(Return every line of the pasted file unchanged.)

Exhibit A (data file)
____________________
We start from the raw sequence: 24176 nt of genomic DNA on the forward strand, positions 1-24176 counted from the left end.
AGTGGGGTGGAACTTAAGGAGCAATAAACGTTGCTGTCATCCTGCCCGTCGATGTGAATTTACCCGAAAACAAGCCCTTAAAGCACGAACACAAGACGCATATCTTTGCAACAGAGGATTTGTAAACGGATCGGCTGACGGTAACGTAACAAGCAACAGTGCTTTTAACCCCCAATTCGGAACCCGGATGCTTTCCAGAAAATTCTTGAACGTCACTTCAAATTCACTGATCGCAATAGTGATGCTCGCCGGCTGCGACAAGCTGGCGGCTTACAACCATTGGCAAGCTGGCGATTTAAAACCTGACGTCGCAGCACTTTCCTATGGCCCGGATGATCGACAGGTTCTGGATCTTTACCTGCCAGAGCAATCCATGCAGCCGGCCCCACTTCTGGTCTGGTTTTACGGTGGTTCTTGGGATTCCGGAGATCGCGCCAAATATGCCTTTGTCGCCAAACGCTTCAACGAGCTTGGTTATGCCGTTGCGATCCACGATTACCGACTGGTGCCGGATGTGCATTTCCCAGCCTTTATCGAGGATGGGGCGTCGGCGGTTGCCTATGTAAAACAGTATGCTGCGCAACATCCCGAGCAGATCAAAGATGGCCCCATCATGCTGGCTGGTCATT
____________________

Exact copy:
We start from the raw sequence: 24176 nt of genomic DNA on the forward strand, positions 1-24176 counted from the left end.
AGTGGGGTGGAACTTAAGGAGCAATAAACGTTGCTGTCATCCTGCCCGTCGATGTGAATTTACCCGAAAACAAGCCCTTAAAGCACGAACACAAGACGCATATCTTTGCAACAGAGGATTTGTAAACGGATCGGCTGACGGTAACGTAACAAGCAACAGTGCTTTTAACCCCCAATTCGGAACCCGGATGCTTTCCAGAAAATTCTTGAACGTCACTTCAAATTCACTGATCGCAATAGTGATGCTCGCCGGCTGCGACAAGCTGGCGGCTTACAACCATTGGCAAGCTGGCGATTTAAAACCTGACGTCGCAGCACTTTCCTATGGCCCGGATGATCGACAGGTTCTGGATCTTTACCTGCCAGAGCAATCCATGCAGCCGGCCCCACTTCTGGTCTGGTTTTACGGTGGTTCTTGGGATTCCGGAGATCGCGCCAAATATGCCTTTGTCGCCAAACGCTTCAACGAGCTTGGTTATGCCGTTGCGATCCACGATTACCGACTGGTGCCGGATGTGCATTTCCCAGCCTTTATCGAGGATGGGGCGTCGGCGGTTGCCTATGTAAAACAGTATGCTGCGCAACATCCCGAGCAGATCAAAGATGGCCCCATCATGCTGGCTGGTCATT